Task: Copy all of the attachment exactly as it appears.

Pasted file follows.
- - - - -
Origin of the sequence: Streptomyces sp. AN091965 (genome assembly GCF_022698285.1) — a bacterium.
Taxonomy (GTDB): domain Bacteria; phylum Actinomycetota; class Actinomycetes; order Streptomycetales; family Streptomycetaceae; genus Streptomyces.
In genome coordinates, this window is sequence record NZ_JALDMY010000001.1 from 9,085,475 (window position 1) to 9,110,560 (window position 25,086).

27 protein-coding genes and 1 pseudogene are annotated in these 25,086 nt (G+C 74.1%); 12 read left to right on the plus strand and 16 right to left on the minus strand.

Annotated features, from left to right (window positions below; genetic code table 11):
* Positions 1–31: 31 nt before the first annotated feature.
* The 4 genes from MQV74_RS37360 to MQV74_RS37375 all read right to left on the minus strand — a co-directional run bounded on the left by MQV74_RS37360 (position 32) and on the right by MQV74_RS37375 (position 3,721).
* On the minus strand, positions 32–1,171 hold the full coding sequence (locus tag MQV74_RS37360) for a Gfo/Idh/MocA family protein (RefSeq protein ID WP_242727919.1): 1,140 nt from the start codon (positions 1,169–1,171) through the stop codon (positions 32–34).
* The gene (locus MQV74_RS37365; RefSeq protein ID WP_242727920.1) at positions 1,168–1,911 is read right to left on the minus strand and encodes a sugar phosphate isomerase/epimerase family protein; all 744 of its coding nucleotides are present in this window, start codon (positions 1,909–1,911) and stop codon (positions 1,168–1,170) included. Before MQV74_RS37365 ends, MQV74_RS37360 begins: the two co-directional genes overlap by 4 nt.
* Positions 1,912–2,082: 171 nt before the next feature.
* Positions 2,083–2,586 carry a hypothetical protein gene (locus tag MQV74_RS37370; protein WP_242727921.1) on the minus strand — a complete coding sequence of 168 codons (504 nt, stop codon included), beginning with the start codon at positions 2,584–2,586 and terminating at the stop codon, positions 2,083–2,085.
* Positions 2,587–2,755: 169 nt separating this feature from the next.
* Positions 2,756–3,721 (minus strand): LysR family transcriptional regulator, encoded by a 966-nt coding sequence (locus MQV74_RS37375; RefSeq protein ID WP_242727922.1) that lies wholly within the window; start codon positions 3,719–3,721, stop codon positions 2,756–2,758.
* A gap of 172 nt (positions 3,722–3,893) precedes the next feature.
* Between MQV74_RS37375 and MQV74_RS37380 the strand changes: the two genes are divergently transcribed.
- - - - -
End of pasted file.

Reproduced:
Origin of the sequence: Streptomyces sp. AN091965 (genome assembly GCF_022698285.1) — a bacterium.
Taxonomy (GTDB): domain Bacteria; phylum Actinomycetota; class Actinomycetes; order Streptomycetales; family Streptomycetaceae; genus Streptomyces.
In genome coordinates, this window is sequence record NZ_JALDMY010000001.1 from 9,085,475 (window position 1) to 9,110,560 (window position 25,086).

27 protein-coding genes and 1 pseudogene are annotated in these 25,086 nt (G+C 74.1%); 12 read left to right on the plus strand and 16 right to left on the minus strand.

Annotated features, from left to right (window positions below; genetic code table 11):
* Positions 1–31: 31 nt before the first annotated feature.
* The 4 genes from MQV74_RS37360 to MQV74_RS37375 all read right to left on the minus strand — a co-directional run bounded on the left by MQV74_RS37360 (position 32) and on the right by MQV74_RS37375 (position 3,721).
* On the minus strand, positions 32–1,171 hold the full coding sequence (locus tag MQV74_RS37360) for a Gfo/Idh/MocA family protein (RefSeq protein ID WP_242727919.1): 1,140 nt from the start codon (positions 1,169–1,171) through the stop codon (positions 32–34).
* The gene (locus MQV74_RS37365; RefSeq protein ID WP_242727920.1) at positions 1,168–1,911 is read right to left on the minus strand and encodes a sugar phosphate isomerase/epimerase family protein; all 744 of its coding nucleotides are present in this window, start codon (positions 1,909–1,911) and stop codon (positions 1,168–1,170) included. Before MQV74_RS37365 ends, MQV74_RS37360 begins: the two co-directional genes overlap by 4 nt.
* Positions 1,912–2,082: 171 nt before the next feature.
* Positions 2,083–2,586 carry a hypothetical protein gene (locus tag MQV74_RS37370; protein WP_242727921.1) on the minus strand — a complete coding sequence of 168 codons (504 nt, stop codon included), beginning with the start codon at positions 2,584–2,586 and terminating at the stop codon, positions 2,083–2,085.
* Positions 2,587–2,755: 169 nt separating this feature from the next.
* Positions 2,756–3,721 (minus strand): LysR family transcriptional regulator, encoded by a 966-nt coding sequence (locus MQV74_RS37375; RefSeq protein ID WP_242727922.1) that lies wholly within the window; start codon positions 3,719–3,721, stop codon positions 2,756–2,758.
* A gap of 172 nt (positions 3,722–3,893) precedes the next feature.
* Between MQV74_RS37375 and MQV74_RS37380 the strand changes: the two genes are divergently transcribed.